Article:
The Obama administration says the goals of its bombing campaign in Libya are crystal clear, but it has tied itself in knots trying to explain them.
This isn’t a war, White House spokesman Jay Carney said last week, “it’s a time-limited, scope-limited military action.”
“What we are doing is enforcing a (United Nations) resolution that has a very clear set of goals, which is protecting the Libyan people, averting a humanitarian crisis and setting up a no-fly zone,” said national security aide Ben Rhodes. “Obviously that involves kinetic military action, particularly on the front end. But ... we are not getting into an open-ended war, a land invasion in Libya.”
Clear enough for you?
In fact, Rhodes’ explanation was clearer than it sounds ― because it showed where the administration’s well of clarity runs dry.
Here’s the problem: President Obama’s strategy is clear, but only for the short term ― the days, not weeks, he allotted for U.S.-led airstrikes to stop Moammar Gadhafi’s army from overrunning rebel-held cities.
But that’s only an immediate, tactical goal ― a stopgap.
After that? Not so clear.
Some officials are candid enough to acknowledge that. “It’s very uncertain on how this ends,” Adm. Michael G. Mullen, chairman of the Joint Chiefs of Staff, said last week.
Obama does have a long-term goal in Libya: He’d like to see Gadhafi fall and be replaced by a democratic regime. But he hasn’t settled on a strategy to get there.
Officials hoped the air raids might cause the collapse of Gadhafi’s regime, perhaps by prompting some of the dictator’s military officers to turn on him. They still hope the combination of a no-fly zone, economic sanctions and the rebellion in eastern Libya will undermine Gadhafi over time.
But in one point of clarity, Obama and his aides say it will have to happen without U.S. military involvement on the ground. On that count, they are clearer about what they won’t do ― “a land invasion in Libya” ― than what they will.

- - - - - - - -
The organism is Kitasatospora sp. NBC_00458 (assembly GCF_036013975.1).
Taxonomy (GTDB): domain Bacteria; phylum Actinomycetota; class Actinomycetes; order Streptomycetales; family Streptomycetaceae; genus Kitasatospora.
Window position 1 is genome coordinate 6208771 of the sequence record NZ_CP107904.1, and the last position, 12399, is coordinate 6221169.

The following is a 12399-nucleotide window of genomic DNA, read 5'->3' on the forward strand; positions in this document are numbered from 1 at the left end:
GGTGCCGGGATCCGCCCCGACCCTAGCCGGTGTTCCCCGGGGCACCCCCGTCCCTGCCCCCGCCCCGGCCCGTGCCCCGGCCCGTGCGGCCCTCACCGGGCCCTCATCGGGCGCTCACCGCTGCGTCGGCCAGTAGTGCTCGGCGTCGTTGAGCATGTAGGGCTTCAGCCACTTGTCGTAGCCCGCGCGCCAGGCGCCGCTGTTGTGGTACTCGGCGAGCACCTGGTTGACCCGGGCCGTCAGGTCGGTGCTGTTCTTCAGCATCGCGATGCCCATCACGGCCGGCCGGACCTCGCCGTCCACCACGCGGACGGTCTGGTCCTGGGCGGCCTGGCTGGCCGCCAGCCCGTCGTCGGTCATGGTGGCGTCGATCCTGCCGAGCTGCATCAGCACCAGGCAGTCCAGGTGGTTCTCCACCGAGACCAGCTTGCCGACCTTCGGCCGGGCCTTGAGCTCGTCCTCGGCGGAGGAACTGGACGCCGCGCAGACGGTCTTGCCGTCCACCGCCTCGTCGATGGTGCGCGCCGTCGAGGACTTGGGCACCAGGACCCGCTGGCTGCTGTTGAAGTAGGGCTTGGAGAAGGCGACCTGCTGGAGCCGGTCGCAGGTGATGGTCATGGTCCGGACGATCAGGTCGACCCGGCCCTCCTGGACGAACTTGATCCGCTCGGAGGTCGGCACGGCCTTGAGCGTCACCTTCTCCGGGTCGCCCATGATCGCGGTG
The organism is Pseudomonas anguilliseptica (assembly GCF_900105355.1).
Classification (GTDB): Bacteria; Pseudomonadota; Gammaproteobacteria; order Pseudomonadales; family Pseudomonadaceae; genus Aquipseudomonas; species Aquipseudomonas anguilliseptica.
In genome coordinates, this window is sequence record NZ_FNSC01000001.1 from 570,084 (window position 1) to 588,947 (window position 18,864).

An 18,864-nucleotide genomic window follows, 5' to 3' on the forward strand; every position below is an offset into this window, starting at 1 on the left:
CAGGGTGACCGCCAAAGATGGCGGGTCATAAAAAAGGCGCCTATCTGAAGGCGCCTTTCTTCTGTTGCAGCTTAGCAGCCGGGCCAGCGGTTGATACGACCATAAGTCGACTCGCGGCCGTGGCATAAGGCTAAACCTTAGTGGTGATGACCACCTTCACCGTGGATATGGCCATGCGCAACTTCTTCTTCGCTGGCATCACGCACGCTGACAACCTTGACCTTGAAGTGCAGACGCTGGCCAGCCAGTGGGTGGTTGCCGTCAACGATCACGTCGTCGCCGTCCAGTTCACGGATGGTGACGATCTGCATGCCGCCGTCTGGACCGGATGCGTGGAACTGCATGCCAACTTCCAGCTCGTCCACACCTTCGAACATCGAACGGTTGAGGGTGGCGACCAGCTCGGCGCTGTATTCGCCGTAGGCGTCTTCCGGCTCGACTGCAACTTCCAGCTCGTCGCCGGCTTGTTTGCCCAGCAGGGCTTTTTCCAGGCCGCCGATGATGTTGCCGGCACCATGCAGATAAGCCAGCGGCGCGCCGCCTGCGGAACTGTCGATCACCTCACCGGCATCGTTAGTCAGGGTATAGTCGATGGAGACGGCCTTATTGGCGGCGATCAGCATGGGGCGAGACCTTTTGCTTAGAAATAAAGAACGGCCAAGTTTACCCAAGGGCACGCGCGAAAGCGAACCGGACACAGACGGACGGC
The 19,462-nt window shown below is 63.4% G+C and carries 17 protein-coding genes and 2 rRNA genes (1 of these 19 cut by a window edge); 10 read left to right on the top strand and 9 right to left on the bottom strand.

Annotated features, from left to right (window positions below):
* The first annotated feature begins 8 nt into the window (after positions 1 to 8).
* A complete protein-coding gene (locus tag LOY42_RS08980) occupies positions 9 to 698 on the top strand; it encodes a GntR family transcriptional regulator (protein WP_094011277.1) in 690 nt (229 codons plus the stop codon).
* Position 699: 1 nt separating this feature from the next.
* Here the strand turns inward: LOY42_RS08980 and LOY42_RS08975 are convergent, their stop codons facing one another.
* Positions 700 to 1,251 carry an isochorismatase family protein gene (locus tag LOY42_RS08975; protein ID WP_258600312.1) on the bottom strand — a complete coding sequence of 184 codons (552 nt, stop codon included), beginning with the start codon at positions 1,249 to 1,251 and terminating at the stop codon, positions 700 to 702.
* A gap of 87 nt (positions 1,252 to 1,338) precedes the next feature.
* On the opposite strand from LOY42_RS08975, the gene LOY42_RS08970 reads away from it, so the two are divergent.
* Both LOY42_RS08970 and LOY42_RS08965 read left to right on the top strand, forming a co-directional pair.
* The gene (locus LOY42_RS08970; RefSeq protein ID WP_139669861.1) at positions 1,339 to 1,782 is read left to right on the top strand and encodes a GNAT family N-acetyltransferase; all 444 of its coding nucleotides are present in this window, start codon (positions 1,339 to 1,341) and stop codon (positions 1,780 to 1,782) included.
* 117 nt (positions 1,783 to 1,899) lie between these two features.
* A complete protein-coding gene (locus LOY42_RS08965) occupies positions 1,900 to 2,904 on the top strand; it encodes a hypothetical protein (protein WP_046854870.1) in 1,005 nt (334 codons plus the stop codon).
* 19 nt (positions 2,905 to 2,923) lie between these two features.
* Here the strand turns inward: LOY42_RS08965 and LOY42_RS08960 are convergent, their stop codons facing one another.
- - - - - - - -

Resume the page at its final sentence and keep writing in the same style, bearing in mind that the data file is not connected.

One reason for the muddled message is the minor diplomatic deception behind the U.N. Security Council resolution that authorized the airstrikes. The Security Council approved military action to protect civilians, not to help rebels overthrow Gadhafi. The United States and its allies interpreted the mandate broadly enough to include attacks on Gadhafi’s headquarters under the category of “protecting civilians.” Both Russia, a member of the Security Council, and Turkey, a member of NATO, promptly caught on and complained.
That explains the tortuous, legalistic rhetoric from those poor White House spokesmen. As George Orwell wrote in his great 1946 essay, “Politics and the English Language,” “When there is a gap between one’s real and one’s declared aims, one turns ... to long words and exhausted idioms, like a cuttlefish spurting out ink.”
But the problem runs deeper than public relations or even diplomacy. By joining France and Britain in attacking Gadhafi’s army, Obama has launched the United States into a limited war ― and limited wars often turn into long-term headaches.
They take longer than expected. They have unforeseen consequences. And, if they fall short of their goals, they tempt policymakers to escalate far beyond their original intentions.
The likeliest danger Obama faces in Libya, paradoxically, is success at achieving the immediate goal of protecting civilians. If the airstrikes prompt Gadhafi to disengage his troops but don’t push him out of power, we will be the part-owners of a no-fly, no-drive zone in the middle of a tribal civil war. Our last no-fly zone, over Iraq, started the same way, when Saddam Hussein’s troops were pushed out of Kuwait under a U.N. resolution that didn’t authorize his removal from power. That one lasted 12 years and ended with a ground invasion.
And if Gadhafi’s ground troops grind down the disorganized rebels without using aircraft or tanks, will the United States, Britain and France stand by and allow it? That won’t be easy to watch; the Obama administration would probably be wracked by the same kind of debate that led to its last decision to intervene.
Obama may be a reluctant warrior, but we’re starting to see a pattern. He ran for office as an antiwar candidate, but he extended his own deadline for withdrawal from Iraq. He reluctantly sent thousands of new troops to Afghanistan, then promised that the U.S. military commitment there would extend through 2014. Now he has launched a new intervention in Libya ― after initial reluctance, again.
Former Massachusetts Gov. Mitt Romney accused Obama last week of being “tentative, indecisive, timid and nuanced.” Timid? Hardly. But Romney is right on one count: Obama is sending troops into battle to the call of a very nuanced trumpet.
That doesn’t mean that the decision to intervene was wrong. As White House aides point out, if the United States and its allies hadn’t launched this operation, we’d probably be reading about massacres right now.
But it does mean that Obama still has hard decisions to make. What’s the long-term goal, and what is he willing to risk achieving it? If Gadhafi clings to power, what will Obama do to make good on his declaration that the dictator must go? Those are the most important questions, and in addressing them, he has offered precious little clarity.
By Doyle McManus
Doyle McManus is a columnist for The Los Angeles Times. ― Ed.
(Los Angeles Times)
(McClatchy-Tribune Information Services)